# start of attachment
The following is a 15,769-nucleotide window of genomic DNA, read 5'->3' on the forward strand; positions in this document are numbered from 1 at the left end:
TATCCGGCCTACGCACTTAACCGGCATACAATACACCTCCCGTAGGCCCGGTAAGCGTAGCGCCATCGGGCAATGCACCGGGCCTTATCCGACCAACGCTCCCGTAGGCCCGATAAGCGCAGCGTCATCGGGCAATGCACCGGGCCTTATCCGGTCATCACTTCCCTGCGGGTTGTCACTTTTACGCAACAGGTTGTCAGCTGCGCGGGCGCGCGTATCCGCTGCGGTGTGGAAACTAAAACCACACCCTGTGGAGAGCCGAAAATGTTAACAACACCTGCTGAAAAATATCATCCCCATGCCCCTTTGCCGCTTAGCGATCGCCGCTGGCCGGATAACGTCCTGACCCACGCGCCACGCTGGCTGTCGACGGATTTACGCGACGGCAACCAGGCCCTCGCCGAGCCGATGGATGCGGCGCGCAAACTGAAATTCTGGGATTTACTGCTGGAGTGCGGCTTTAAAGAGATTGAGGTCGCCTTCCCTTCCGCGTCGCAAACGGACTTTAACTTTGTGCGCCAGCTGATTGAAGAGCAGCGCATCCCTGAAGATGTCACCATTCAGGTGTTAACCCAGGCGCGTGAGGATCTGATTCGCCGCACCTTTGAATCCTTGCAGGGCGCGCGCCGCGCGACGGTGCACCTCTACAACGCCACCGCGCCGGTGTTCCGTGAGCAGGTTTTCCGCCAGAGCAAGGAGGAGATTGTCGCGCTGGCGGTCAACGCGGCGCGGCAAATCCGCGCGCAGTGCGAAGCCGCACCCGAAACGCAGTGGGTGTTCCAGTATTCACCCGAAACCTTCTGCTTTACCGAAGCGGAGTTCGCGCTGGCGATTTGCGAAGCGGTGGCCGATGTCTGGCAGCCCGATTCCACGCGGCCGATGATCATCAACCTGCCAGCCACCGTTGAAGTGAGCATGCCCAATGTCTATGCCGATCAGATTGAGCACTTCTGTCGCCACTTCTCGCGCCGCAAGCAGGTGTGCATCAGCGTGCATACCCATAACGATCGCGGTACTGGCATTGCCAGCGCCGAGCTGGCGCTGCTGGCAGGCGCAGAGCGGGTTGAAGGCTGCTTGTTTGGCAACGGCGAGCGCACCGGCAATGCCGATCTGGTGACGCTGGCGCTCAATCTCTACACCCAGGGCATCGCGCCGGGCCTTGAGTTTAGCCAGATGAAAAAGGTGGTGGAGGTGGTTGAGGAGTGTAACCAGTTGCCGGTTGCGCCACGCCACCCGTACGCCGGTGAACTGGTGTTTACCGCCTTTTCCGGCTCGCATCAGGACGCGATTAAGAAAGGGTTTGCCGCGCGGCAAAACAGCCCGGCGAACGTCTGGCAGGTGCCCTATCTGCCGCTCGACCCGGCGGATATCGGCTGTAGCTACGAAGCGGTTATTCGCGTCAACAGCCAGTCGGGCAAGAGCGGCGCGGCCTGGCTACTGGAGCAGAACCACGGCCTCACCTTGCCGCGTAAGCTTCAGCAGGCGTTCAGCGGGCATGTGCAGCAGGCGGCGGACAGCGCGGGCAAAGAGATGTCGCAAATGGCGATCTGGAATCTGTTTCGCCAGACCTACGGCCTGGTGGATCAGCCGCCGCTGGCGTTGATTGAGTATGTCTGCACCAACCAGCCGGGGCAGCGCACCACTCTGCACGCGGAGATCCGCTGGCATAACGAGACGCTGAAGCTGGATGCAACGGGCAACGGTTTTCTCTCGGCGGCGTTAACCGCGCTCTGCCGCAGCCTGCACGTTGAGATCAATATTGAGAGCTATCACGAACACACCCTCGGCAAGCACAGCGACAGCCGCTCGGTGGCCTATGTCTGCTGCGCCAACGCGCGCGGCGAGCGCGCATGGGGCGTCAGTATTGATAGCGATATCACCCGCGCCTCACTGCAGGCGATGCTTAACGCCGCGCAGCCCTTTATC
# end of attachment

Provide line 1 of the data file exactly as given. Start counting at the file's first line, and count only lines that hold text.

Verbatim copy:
The following is a 15,769-nucleotide window of genomic DNA, read 5'->3' on the forward strand; positions in this document are numbered from 1 at the left end: